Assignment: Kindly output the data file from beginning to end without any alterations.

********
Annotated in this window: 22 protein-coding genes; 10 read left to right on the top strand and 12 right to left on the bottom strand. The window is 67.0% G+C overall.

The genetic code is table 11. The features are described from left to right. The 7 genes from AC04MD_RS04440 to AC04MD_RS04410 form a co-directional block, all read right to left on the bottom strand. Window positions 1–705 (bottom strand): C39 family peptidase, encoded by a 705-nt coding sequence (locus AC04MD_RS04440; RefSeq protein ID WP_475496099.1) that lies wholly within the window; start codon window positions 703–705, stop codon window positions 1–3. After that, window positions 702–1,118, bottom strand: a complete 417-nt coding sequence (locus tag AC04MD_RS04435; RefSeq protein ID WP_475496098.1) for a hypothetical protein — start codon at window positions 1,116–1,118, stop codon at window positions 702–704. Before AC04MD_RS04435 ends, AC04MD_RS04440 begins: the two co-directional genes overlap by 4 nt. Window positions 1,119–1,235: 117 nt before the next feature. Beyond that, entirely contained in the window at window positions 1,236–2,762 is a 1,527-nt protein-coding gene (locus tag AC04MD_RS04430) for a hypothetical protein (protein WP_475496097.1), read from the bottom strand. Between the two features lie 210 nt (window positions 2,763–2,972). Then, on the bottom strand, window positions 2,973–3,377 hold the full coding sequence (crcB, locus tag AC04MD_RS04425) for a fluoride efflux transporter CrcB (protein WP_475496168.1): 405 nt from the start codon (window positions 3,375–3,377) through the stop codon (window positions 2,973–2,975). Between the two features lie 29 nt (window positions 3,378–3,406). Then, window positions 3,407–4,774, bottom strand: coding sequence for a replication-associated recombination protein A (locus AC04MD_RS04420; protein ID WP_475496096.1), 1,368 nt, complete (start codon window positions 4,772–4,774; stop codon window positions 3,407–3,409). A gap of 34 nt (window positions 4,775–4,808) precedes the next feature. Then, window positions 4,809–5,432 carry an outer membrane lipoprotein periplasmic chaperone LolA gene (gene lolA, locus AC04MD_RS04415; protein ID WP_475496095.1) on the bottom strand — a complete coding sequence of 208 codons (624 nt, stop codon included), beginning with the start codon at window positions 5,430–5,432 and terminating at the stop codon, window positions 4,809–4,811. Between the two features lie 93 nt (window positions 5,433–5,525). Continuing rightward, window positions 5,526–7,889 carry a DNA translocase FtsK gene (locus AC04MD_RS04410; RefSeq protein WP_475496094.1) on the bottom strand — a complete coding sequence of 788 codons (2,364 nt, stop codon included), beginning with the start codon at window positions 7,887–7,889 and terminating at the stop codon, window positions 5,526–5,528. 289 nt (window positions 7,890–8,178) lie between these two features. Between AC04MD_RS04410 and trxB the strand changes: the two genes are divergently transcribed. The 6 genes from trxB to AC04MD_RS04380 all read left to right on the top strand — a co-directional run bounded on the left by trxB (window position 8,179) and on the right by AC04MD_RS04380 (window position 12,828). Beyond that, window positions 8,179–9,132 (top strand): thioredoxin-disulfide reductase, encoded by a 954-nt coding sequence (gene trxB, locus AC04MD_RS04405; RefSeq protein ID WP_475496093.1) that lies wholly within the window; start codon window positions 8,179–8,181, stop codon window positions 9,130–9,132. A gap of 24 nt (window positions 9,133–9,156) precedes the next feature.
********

Annotated in this window: 22 protein-coding genes; 10 read left to right on the top strand and 12 right to left on the bottom strand. The window is 67.0% G+C overall.

The genetic code is table 11. The features are described from left to right. The 7 genes from AC04MD_RS04440 to AC04MD_RS04410 form a co-directional block, all read right to left on the bottom strand. Window positions 1–705 (bottom strand): C39 family peptidase, encoded by a 705-nt coding sequence (locus AC04MD_RS04440; RefSeq protein ID WP_475496099.1) that lies wholly within the window; start codon window positions 703–705, stop codon window positions 1–3. After that, window positions 702–1,118, bottom strand: a complete 417-nt coding sequence (locus tag AC04MD_RS04435; RefSeq protein ID WP_475496098.1) for a hypothetical protein — start codon at window positions 1,116–1,118, stop codon at window positions 702–704. Before AC04MD_RS04435 ends, AC04MD_RS04440 begins: the two co-directional genes overlap by 4 nt. Window positions 1,119–1,235: 117 nt before the next feature. Beyond that, entirely contained in the window at window positions 1,236–2,762 is a 1,527-nt protein-coding gene (locus tag AC04MD_RS04430) for a hypothetical protein (protein WP_475496097.1), read from the bottom strand. Between the two features lie 210 nt (window positions 2,763–2,972). Then, on the bottom strand, window positions 2,973–3,377 hold the full coding sequence (crcB, locus tag AC04MD_RS04425) for a fluoride efflux transporter CrcB (protein WP_475496168.1): 405 nt from the start codon (window positions 3,375–3,377) through the stop codon (window positions 2,973–2,975). Between the two features lie 29 nt (window positions 3,378–3,406). Then, window positions 3,407–4,774, bottom strand: coding sequence for a replication-associated recombination protein A (locus AC04MD_RS04420; protein ID WP_475496096.1), 1,368 nt, complete (start codon window positions 4,772–4,774; stop codon window positions 3,407–3,409). A gap of 34 nt (window positions 4,775–4,808) precedes the next feature. Then, window positions 4,809–5,432 carry an outer membrane lipoprotein periplasmic chaperone LolA gene (gene lolA, locus AC04MD_RS04415; protein ID WP_475496095.1) on the bottom strand — a complete coding sequence of 208 codons (624 nt, stop codon included), beginning with the start codon at window positions 5,430–5,432 and terminating at the stop codon, window positions 4,809–4,811. Between the two features lie 93 nt (window positions 5,433–5,525). Continuing rightward, window positions 5,526–7,889 carry a DNA translocase FtsK gene (locus AC04MD_RS04410; RefSeq protein WP_475496094.1) on the bottom strand — a complete coding sequence of 788 codons (2,364 nt, stop codon included), beginning with the start codon at window positions 7,887–7,889 and terminating at the stop codon, window positions 5,526–5,528. 289 nt (window positions 7,890–8,178) lie between these two features. Between AC04MD_RS04410 and trxB the strand changes: the two genes are divergently transcribed. The 6 genes from trxB to AC04MD_RS04380 all read left to right on the top strand — a co-directional run bounded on the left by trxB (window position 8,179) and on the right by AC04MD_RS04380 (window position 12,828). Beyond that, window positions 8,179–9,132 (top strand): thioredoxin-disulfide reductase, encoded by a 954-nt coding sequence (gene trxB, locus AC04MD_RS04405; RefSeq protein ID WP_475496093.1) that lies wholly within the window; start codon window positions 8,179–8,181, stop codon window positions 9,130–9,132. A gap of 24 nt (window positions 9,133–9,156) precedes the next feature.